Menus in 2017, Part 2 | Death of the diet - VantagePoint

Menus in 2017, Part 2 | Death of the diet

The first entry in this blog series on Nancy Kruse’s 2017 menu predictions covered the growing focus on “clean” ingredients and a shift toward simplicity in branding. For this blog, we delve into Nancy’s second prediction: dieting, or rather the lack thereof.

What it is

“This is a very bad time to be in the diet foods business,” Kruse said during her presentation at VantagePoint’s Insight2Impact Foodservice Marketing Summit.

Her statement is borne out by reports from NPR and Business Insider that look at the diminishing sales of traditional “diet” foods and the concomitant growth in health-centric labeling and messaging.

Why it’s coming

Research reveals that dieting isn’t as appealing as it once was.

Seventy-seven percent of consumers now say they’re trying to eat healthfully; only 19 percent say they’re on a diet, according to a Fortune magazine poll referenced by Kruse. Mintel, a market research firm, produced even starker results with 94 percent of its survey respondents no longer identifying themselves as dieters, according to NPR’s report.

To many consumers, a diet is about deprivation, but eating healthfully is about providing the fuel and nutrients that the body needs in ways that increase health and wellness.

Industry data shows that while diet foods are on a revenue tumble, more holistic or medically driven weight-loss programs, like health clubs and bariatric surgery, have seen incomes rise.

Where it’s showing up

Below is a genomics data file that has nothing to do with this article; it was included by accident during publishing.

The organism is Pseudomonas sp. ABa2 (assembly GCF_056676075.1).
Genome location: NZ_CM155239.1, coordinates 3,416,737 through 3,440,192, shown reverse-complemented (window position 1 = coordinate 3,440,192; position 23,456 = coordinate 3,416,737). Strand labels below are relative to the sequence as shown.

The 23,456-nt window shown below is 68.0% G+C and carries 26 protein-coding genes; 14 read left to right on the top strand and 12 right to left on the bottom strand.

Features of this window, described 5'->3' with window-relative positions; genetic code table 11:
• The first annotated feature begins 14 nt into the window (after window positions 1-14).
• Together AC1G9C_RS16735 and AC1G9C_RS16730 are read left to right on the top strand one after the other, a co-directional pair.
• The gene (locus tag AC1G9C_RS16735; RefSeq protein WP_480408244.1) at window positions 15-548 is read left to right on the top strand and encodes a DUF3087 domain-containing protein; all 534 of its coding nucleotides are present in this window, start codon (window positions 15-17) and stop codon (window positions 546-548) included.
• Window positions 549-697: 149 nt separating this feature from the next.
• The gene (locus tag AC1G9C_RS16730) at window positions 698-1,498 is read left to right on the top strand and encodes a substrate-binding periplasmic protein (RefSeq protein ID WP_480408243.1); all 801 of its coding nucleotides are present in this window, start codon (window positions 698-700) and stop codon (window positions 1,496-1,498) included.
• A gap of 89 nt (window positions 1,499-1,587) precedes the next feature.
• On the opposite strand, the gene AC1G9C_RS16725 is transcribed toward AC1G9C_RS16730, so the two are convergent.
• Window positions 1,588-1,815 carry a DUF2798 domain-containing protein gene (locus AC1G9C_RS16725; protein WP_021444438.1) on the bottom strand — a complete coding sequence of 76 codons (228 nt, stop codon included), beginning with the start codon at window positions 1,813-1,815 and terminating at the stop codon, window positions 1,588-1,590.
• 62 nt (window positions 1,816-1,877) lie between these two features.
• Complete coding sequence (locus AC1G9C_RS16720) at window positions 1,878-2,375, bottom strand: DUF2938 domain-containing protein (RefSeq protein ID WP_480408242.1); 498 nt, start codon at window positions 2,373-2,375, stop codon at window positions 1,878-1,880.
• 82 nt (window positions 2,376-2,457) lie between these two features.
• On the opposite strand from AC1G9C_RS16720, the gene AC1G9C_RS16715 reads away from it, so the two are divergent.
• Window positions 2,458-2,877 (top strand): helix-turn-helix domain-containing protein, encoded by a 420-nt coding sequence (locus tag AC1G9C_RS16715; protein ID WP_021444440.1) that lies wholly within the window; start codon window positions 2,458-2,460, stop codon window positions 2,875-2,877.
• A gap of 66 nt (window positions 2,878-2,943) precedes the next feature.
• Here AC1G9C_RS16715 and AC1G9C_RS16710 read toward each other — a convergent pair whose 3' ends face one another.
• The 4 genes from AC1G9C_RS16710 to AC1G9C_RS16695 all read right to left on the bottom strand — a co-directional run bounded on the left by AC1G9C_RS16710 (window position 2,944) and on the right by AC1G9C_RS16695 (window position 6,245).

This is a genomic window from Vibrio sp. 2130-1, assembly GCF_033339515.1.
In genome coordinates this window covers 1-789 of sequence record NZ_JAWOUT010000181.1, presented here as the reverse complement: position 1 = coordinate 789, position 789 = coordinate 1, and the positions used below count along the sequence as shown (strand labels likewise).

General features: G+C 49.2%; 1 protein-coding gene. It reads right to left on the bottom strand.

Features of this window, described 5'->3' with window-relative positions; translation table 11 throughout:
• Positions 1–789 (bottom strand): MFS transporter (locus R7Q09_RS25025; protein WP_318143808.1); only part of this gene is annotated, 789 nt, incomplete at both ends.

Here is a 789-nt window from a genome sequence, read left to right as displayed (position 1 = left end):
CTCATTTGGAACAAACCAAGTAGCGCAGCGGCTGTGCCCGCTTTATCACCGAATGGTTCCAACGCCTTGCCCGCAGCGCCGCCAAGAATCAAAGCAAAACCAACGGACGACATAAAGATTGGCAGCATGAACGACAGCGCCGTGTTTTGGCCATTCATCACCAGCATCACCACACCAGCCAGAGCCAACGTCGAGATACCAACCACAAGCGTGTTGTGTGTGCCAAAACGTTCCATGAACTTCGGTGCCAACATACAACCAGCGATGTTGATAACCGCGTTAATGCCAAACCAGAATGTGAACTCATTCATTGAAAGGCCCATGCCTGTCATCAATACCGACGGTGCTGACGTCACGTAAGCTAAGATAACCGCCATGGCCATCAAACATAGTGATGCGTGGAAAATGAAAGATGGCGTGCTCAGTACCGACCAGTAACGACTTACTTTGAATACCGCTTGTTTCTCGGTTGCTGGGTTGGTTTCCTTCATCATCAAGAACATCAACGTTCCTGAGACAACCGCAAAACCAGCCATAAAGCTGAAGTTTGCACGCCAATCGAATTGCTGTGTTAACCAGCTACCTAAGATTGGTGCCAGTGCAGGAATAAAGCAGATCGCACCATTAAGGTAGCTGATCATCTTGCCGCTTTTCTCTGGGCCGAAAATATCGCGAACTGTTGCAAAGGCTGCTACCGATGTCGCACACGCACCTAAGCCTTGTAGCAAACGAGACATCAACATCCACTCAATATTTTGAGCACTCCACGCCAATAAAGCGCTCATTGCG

In response to the shift, many food companies are developing products and messages that focus on healthful eating rather than dieting.

In 2016, this trend led to an increase in plant-based foods replacing animal protein, particularly beef, and even some carbohydrates in meals. Think mushroom-based burgers and spiralized zucchini in lieu of pasta.

Taco Bell even became the first quick service chain to offer American Vegetarian Association certified menu items.

What’s next

As the trend progresses, many diners are turning a skeptical eye to sugar. Refined white sugar is the “dietary demon” of the moment, Kruse said.

“The battle for better sugar is on,” she said.

A January 2016 Reuters/Ipsos poll showed 58 percent of respondents were trying to limit their sugar intake. But research shows when you have an “other” sugar – pure cane, organic, certified fair trade – it registers as a health food with the customer, Kruse said.

To that end, PepsiCo released its 1893 soda line, made with “real sugar.” And Coca-Cola introduced Coca-Cola Life, made with cane sugar and stevia extract.

The primary challenge associated with this trend, Kruse said, is to ensure consumers feel a sense of satisfaction, not deprivation, when it comes to healthful eating.

“No matter what you do, it has to be a tremendously attractive dish,” she said.

What changes have you seen that reflect the move away from dieting and toward healthful eating? Let us know in the comments, and be sure to subscribe to the blog to receive the rest of the series on 2017 dining trends.